An important, yet often overlooked, part of business acquisition involves review of current retirement plan programs sponsored by the buyer and the seller. When retirement plans are reviewed as a part of a properly planned and executed business acquisition, more flexibility and more options are on the table, which significantly reduces chances for unforeseen and expensive complications. The decision-making process requires understanding of the regulatory requirements, financial impact, plan design and employee communications.
For that reason (and not to inadvertently eliminate certain planning options), it is important to address the following areas before entering the transaction:
- Type of a plan sponsored by each entity involved in the transaction; this extends to qualified plans and other tax-advantaged plans, such as IRA-based SEPs and SIMPLEs
- Plan options available based on the type of transaction, asset sale or stock sale
- Objectives for the retirement program post transaction
- Timelines and implementation
Transaction type will largely drive the set of options available to buyer and seller. Transactions are generally classified into two types: the sale of stock or equity interests in a company, or the sale of the assets of a business or a portion of the business:
- In a stock sale, after the sale, the business or ownership interest is owned by the buyer who effectively takes on the assets and liabilities of the selling company.
- In an asset sale, post transaction, the seller retains the ownership interests in the business and any assets not involved in the transaction. The buyer acquires only the assets specified in the transaction.
In a stock transaction, assuming the plan is not terminated prior to the transaction, the buyer generally assumes the seller’s retirement plan. In case of a complete or partial asset sale, the seller generally remains responsible for the plan, unless the parties agree otherwise. Specific details of business acquisition are typically defined and disclosed in the buy/sell agreement. This document should include a section describing which party is responsible for any retirement plan(s).
Controlled group/affiliated group determination
Another aspect, often forgotten in business acquisition in reference to retirement plans, is ownership in other organizations, either direct of by attribution from family members. If a business is a member of a controlled or an affiliated group, it is treated as a single employer for plan purposes along with other members of the group. Business acquisition may create an affiliated or controlled group of companies or expand it by adding new members. Understanding of ownership structures pre- and post-transaction before effectuating acquisition will allow both the buyer and seller to have more flexibility and options, including ability to maintain separate plans, create different benefit structures for classifications of employees, etc.
Depending on the big picture objectives, you may want to keep separate plans for the entities involved in the transaction, merge plans, or terminate them. Your choices will be dictated by transaction type, timing, and rules established for qualified plans. For instance, if the plan in question is a 401(k) plan, termination may not be the best option due to the IRS successor plan rules. Plans are considered “successor” if they existed at the time the first plan existed or are established within 12 months immediately following the distribution of assets from a 401(k) plan. Therefore, to avoid these rules, it is often best to exercise this option prior to the acquisition date.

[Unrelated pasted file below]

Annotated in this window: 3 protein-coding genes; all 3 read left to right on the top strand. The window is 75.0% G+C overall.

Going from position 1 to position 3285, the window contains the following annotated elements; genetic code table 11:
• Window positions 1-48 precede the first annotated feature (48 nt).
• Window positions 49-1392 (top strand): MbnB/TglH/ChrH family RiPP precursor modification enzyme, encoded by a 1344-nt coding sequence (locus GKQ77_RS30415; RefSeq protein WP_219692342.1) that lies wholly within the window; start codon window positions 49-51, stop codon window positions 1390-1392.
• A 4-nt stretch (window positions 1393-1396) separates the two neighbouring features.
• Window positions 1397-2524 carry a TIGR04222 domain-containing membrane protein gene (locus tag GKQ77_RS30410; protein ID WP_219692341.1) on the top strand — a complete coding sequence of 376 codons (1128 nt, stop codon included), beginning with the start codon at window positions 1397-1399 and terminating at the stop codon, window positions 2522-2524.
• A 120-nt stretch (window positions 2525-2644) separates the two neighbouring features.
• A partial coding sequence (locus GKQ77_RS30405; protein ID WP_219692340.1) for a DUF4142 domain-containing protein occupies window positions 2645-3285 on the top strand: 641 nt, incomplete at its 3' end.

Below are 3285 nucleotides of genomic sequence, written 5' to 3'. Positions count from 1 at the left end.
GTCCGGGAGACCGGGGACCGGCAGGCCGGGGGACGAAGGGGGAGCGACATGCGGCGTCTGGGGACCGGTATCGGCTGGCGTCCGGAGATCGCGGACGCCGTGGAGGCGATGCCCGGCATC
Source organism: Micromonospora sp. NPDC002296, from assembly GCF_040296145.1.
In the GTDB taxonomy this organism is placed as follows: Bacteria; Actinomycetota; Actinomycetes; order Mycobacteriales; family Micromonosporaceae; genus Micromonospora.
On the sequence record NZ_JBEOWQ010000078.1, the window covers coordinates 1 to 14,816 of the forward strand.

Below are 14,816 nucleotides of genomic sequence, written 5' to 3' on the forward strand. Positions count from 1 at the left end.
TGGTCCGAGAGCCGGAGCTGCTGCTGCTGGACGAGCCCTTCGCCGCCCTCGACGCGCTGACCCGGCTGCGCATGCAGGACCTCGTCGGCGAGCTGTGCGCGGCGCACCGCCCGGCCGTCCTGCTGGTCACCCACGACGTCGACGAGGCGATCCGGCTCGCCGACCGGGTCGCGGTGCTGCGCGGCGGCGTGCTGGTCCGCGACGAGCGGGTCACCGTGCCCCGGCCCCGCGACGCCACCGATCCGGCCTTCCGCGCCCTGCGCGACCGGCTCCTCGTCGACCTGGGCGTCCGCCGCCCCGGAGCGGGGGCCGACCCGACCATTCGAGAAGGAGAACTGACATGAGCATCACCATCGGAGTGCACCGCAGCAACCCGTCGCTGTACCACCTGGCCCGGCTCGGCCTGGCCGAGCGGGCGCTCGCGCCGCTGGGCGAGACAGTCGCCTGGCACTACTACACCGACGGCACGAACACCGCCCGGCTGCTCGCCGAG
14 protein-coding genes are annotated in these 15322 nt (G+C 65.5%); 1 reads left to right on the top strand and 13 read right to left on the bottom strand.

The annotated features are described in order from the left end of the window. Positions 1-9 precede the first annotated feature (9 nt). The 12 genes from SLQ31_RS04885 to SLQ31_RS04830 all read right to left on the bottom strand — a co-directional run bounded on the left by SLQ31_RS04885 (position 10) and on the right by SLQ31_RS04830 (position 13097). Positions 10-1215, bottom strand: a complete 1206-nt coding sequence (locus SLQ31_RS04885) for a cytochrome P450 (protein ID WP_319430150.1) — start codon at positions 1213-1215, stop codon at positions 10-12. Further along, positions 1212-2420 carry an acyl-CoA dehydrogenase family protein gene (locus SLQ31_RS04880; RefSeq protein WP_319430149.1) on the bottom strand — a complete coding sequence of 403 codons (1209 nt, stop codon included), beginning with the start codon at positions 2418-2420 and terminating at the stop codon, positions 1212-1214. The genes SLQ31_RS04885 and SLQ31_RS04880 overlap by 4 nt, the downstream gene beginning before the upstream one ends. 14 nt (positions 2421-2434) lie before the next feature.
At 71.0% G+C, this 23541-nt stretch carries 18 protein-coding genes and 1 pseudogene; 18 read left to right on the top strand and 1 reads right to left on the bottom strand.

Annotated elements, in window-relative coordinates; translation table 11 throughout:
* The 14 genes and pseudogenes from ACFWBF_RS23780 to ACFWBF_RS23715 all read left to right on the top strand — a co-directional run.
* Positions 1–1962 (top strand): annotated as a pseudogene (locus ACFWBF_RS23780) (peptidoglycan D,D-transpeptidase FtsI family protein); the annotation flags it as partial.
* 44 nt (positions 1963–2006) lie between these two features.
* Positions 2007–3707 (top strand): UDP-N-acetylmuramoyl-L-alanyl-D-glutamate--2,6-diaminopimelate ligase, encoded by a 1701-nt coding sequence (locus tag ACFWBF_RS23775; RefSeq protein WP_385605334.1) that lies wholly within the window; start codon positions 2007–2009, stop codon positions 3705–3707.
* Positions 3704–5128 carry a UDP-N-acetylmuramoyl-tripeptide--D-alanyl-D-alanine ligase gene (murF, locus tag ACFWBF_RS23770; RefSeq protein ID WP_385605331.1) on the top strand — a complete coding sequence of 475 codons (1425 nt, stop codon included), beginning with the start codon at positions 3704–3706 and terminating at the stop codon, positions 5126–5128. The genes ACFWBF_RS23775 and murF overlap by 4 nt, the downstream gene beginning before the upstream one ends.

Areas to Evaluate
As you evaluate the goals for your retirement plan post transaction, consider the following aspects:
- How much does it cost to establish and administer?
- What is the impact on employee compensation package?
- What is the impact on overall benefit costs?
- How much flexibility do you have in terms of benefit commitments to your employees?
- Will you want to establish different benefit levels based on employee groupings?
- What are the demands of the plan on you as plan fiduciary and are there opportunities to outsource some of the them?
- What are the regulatory requirements associated with the retirement program?
Once you have chosen a course of action, make sure it is properly reflected in the buy/sell agreement including responsibilities of each party, financial commitments, and timing. Make sure that employees involved in the transaction understand its impact on benefits accumulated to date of the transaction and any changes that may follow.
Some of those communications are prescribed by law and will require adherence to specific timelines and content. Examples of those notices include 204(h) notice which informs participants of benefit reductions, blackout notice which needs to be provided to participants to inform them of possible restrictions in account access due to change of plan investment provider.
Due Diligence for an Existing Plan
If, in the course of an acquisition, it is determined that it is best to take over or merge the seller’s plan into the buyer’s plan, it is important to thoroughly review the plan that’s being absorbed.
Examples of items which should be reviewed include:
- Plan document and amendments
- Service agreements with current plan providers
- Contracts with description of expiration dates and fee arrangements
- Compliance testing results from prior years
- Current investment menu and documents outlining the process of on-going fund monitoring
- Form 5500 filings
Success in business acquisition has many components and dependencies. Reviewing retirement plan arrangements and assessing alternatives as a part due diligence and planning will help reduce chances of unpleasant surprises along the way and once the transaction is finalized.
View this case study for a recent example of proactive business acquisition and retirement plan review.